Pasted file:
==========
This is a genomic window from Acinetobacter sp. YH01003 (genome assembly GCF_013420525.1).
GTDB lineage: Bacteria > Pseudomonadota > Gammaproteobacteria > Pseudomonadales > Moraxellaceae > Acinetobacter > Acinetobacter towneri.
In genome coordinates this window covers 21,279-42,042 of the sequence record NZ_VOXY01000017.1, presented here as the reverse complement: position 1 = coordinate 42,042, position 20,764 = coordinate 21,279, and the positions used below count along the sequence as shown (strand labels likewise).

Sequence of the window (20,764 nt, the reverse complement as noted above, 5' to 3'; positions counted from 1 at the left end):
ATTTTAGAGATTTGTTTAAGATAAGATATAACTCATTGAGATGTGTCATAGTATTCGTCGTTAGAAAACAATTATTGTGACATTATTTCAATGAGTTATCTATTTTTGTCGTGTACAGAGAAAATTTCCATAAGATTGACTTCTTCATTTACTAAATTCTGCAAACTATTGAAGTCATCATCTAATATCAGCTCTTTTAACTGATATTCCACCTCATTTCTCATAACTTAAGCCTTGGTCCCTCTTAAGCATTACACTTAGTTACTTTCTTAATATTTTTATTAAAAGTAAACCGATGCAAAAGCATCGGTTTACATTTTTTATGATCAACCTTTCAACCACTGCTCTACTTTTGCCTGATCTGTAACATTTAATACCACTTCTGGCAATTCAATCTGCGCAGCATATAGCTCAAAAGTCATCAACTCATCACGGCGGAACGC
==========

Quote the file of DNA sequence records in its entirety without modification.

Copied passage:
This is a genomic window from Acinetobacter sp. YH01003 (genome assembly GCF_013420525.1).
GTDB lineage: Bacteria > Pseudomonadota > Gammaproteobacteria > Pseudomonadales > Moraxellaceae > Acinetobacter > Acinetobacter towneri.
In genome coordinates this window covers 21,279-42,042 of the sequence record NZ_VOXY01000017.1, presented here as the reverse complement: position 1 = coordinate 42,042, position 20,764 = coordinate 21,279, and the positions used below count along the sequence as shown (strand labels likewise).

Sequence of the window (20,764 nt, the reverse complement as noted above, 5' to 3'; positions counted from 1 at the left end):
ATTTTAGAGATTTGTTTAAGATAAGATATAACTCATTGAGATGTGTCATAGTATTCGTCGTTAGAAAACAATTATTGTGACATTATTTCAATGAGTTATCTATTTTTGTCGTGTACAGAGAAAATTTCCATAAGATTGACTTCTTCATTTACTAAATTCTGCAAACTATTGAAGTCATCATCTAATATCAGCTCTTTTAACTGATATTCCACCTCATTTCTCATAACTTAAGCCTTGGTCCCTCTTAAGCATTACACTTAGTTACTTTCTTAATATTTTTATTAAAAGTAAACCGATGCAAAAGCATCGGTTTACATTTTTTATGATCAACCTTTCAACCACTGCTCTACTTTTGCCTGATCTGTAACATTTAATACCACTTCTGGCAATTCAATCTGCGCAGCATATAGCTCAAAAGTCATCAACTCATCACGGCGGAACGC